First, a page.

Randomized Double-Blind Controlled Study
Author Information School of Kinesiology, Molecular and Applied Sciences Laboratory, Auburn University, AL.
Kephart WC, Wachs TD, Mac Thompson, Brooks Mobley, Fox CD, McDonald JR, Ferguson BS, Young KC, Nie B, Martin JS, Pascoe DD, Arnold RD, Moon JR, Roberts MD
The purpose of this study was to examine the effects of BCAA supplementation with trained cyclists on select body composition, performance, and/or immune variables over a 10-week training season.
18 trained cyclists were administered 12g of BCAA (6 g/day L-Leucine, 2 g/day L-Isoleucine and 4 g/day L-Valine) of either branched-chain amino acids (BCAAs, n = 9) or a maltodextrin placebo (PLA, n = 9) over a 10-week training season. Before and after the 10-week study, the following was assessed: (1) 4-h fasting blood draws; (2) dual X-ray absorptiometry body composition; (3) Wingate peak power tests; and (4) 4 km time-trials. No group × time interactions existed for total lean mass (P = 0.27) or dual-leg lean mass (P = 0.96).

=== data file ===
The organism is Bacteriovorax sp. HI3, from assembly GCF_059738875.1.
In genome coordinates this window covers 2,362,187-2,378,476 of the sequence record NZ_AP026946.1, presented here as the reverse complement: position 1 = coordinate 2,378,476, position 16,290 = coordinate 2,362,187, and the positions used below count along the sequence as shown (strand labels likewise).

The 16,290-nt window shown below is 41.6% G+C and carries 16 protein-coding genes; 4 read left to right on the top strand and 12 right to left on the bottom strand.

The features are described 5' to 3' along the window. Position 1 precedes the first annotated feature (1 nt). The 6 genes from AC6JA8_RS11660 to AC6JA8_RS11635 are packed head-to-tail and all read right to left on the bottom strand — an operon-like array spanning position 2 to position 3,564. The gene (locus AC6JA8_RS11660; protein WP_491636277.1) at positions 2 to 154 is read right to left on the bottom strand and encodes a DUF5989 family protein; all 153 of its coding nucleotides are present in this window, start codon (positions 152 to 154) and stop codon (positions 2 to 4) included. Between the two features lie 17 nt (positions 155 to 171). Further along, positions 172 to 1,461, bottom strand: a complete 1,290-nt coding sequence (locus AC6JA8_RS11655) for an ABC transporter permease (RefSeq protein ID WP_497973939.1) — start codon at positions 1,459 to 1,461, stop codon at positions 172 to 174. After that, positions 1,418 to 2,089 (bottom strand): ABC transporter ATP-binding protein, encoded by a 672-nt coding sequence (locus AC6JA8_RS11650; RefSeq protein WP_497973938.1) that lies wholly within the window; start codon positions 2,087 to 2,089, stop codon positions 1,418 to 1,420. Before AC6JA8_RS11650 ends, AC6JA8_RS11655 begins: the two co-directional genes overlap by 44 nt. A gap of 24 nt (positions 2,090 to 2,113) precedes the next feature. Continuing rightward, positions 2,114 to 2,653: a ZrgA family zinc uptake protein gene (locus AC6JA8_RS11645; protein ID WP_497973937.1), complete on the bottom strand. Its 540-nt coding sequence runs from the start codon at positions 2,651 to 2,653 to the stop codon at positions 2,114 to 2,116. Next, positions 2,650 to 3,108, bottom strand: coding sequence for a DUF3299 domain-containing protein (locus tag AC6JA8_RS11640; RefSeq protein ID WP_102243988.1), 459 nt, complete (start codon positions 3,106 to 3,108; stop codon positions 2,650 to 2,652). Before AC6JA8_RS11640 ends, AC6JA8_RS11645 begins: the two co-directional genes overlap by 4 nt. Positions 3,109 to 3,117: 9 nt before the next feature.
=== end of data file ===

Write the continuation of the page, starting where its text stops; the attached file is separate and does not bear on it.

A significant interaction existed for body mass-normalized relative peak power (19 % increase in the BCAA group pre-to post-study, P = 0.01), and relative mean power (4 % increase in the BCAA group pre- to post-study, P = 0.01). A significant interaction for neutrophil number existed (P = 0.04), as there was a significant 18 % increase within the PLA group from the pre-to post-study time point (P = 0.01). BCAA supplementation improves sprint performance variables in endurance cyclists. Additionally, given that BCAA supplementation blunted the neutrophil response to intense cycling training, BCAAs may benefit immune function during a prolonged cycling season.
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